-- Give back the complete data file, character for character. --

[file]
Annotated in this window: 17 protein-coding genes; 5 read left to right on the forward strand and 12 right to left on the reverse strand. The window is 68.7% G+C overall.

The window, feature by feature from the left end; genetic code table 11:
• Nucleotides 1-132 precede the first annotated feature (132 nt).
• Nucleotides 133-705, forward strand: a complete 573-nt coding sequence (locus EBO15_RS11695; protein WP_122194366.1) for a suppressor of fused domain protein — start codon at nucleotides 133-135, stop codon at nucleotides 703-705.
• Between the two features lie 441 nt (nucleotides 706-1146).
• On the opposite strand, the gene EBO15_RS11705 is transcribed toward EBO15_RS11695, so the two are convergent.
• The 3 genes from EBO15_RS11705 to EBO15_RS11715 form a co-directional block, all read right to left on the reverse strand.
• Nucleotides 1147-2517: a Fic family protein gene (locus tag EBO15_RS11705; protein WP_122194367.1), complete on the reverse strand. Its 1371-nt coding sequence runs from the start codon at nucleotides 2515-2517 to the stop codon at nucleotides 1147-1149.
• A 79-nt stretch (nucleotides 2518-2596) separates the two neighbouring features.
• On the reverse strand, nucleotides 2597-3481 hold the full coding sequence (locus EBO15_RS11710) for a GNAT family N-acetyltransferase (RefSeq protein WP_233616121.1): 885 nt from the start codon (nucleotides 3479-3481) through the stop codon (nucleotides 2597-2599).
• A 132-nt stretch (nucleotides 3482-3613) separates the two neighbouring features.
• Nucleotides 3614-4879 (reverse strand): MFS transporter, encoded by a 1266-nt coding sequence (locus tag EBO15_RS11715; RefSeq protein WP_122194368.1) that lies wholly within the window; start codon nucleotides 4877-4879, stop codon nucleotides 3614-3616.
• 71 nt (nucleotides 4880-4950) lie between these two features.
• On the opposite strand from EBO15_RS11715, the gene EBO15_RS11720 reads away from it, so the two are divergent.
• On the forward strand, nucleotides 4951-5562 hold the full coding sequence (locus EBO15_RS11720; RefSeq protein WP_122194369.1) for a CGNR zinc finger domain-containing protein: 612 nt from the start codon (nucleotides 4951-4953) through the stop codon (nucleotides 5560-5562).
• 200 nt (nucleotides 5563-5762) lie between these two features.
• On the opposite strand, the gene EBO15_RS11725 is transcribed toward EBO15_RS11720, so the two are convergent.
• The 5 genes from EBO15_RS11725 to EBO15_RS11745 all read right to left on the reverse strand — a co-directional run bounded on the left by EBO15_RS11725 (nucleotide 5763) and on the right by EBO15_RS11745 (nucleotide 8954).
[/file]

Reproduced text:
Annotated in this window: 17 protein-coding genes; 5 read left to right on the forward strand and 12 right to left on the reverse strand. The window is 68.7% G+C overall.

The window, feature by feature from the left end; genetic code table 11:
• Nucleotides 1-132 precede the first annotated feature (132 nt).
• Nucleotides 133-705, forward strand: a complete 573-nt coding sequence (locus EBO15_RS11695; protein WP_122194366.1) for a suppressor of fused domain protein — start codon at nucleotides 133-135, stop codon at nucleotides 703-705.
• Between the two features lie 441 nt (nucleotides 706-1146).
• On the opposite strand, the gene EBO15_RS11705 is transcribed toward EBO15_RS11695, so the two are convergent.
• The 3 genes from EBO15_RS11705 to EBO15_RS11715 form a co-directional block, all read right to left on the reverse strand.
• Nucleotides 1147-2517: a Fic family protein gene (locus tag EBO15_RS11705; protein WP_122194367.1), complete on the reverse strand. Its 1371-nt coding sequence runs from the start codon at nucleotides 2515-2517 to the stop codon at nucleotides 1147-1149.
• A 79-nt stretch (nucleotides 2518-2596) separates the two neighbouring features.
• On the reverse strand, nucleotides 2597-3481 hold the full coding sequence (locus EBO15_RS11710) for a GNAT family N-acetyltransferase (RefSeq protein WP_233616121.1): 885 nt from the start codon (nucleotides 3479-3481) through the stop codon (nucleotides 2597-2599).
• A 132-nt stretch (nucleotides 3482-3613) separates the two neighbouring features.
• Nucleotides 3614-4879 (reverse strand): MFS transporter, encoded by a 1266-nt coding sequence (locus tag EBO15_RS11715; RefSeq protein WP_122194368.1) that lies wholly within the window; start codon nucleotides 4877-4879, stop codon nucleotides 3614-3616.
• 71 nt (nucleotides 4880-4950) lie between these two features.
• On the opposite strand from EBO15_RS11715, the gene EBO15_RS11720 reads away from it, so the two are divergent.
• On the forward strand, nucleotides 4951-5562 hold the full coding sequence (locus EBO15_RS11720; RefSeq protein WP_122194369.1) for a CGNR zinc finger domain-containing protein: 612 nt from the start codon (nucleotides 4951-4953) through the stop codon (nucleotides 5560-5562).
• 200 nt (nucleotides 5563-5762) lie between these two features.
• On the opposite strand, the gene EBO15_RS11725 is transcribed toward EBO15_RS11720, so the two are convergent.
• The 5 genes from EBO15_RS11725 to EBO15_RS11745 all read right to left on the reverse strand — a co-directional run bounded on the left by EBO15_RS11725 (nucleotide 5763) and on the right by EBO15_RS11745 (nucleotide 8954).